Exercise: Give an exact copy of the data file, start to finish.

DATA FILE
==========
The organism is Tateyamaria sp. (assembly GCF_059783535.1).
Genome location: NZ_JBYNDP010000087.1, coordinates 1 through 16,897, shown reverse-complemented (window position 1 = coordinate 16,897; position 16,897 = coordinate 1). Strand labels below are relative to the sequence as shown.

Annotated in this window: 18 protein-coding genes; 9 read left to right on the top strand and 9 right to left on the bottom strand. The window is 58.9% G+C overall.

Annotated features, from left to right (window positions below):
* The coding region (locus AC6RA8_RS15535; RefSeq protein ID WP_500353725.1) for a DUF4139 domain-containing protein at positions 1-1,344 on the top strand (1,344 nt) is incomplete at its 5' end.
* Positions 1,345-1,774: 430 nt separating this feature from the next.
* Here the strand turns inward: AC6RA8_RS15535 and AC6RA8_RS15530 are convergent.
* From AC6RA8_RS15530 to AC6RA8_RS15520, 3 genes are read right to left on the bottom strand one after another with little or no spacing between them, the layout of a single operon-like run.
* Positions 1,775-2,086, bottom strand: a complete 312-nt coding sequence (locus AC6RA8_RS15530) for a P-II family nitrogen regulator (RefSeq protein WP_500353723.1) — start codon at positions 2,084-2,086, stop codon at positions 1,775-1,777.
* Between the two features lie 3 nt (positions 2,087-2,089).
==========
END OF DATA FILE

The organism is Tateyamaria sp. (assembly GCF_059783535.1).
Genome location: NZ_JBYNDP010000087.1, coordinates 1 through 16,897, shown reverse-complemented (window position 1 = coordinate 16,897; position 16,897 = coordinate 1). Strand labels below are relative to the sequence as shown.

Annotated in this window: 18 protein-coding genes; 9 read left to right on the top strand and 9 right to left on the bottom strand. The window is 58.9% G+C overall.

Annotated features, from left to right (window positions below):
* The coding region (locus AC6RA8_RS15535; RefSeq protein ID WP_500353725.1) for a DUF4139 domain-containing protein at positions 1-1,344 on the top strand (1,344 nt) is incomplete at its 5' end.
* Positions 1,345-1,774: 430 nt separating this feature from the next.
* Here the strand turns inward: AC6RA8_RS15535 and AC6RA8_RS15530 are convergent.
* From AC6RA8_RS15530 to AC6RA8_RS15520, 3 genes are read right to left on the bottom strand one after another with little or no spacing between them, the layout of a single operon-like run.
* Positions 1,775-2,086, bottom strand: a complete 312-nt coding sequence (locus AC6RA8_RS15530) for a P-II family nitrogen regulator (RefSeq protein WP_500353723.1) — start codon at positions 2,084-2,086, stop codon at positions 1,775-1,777.
* Between the two features lie 3 nt (positions 2,087-2,089).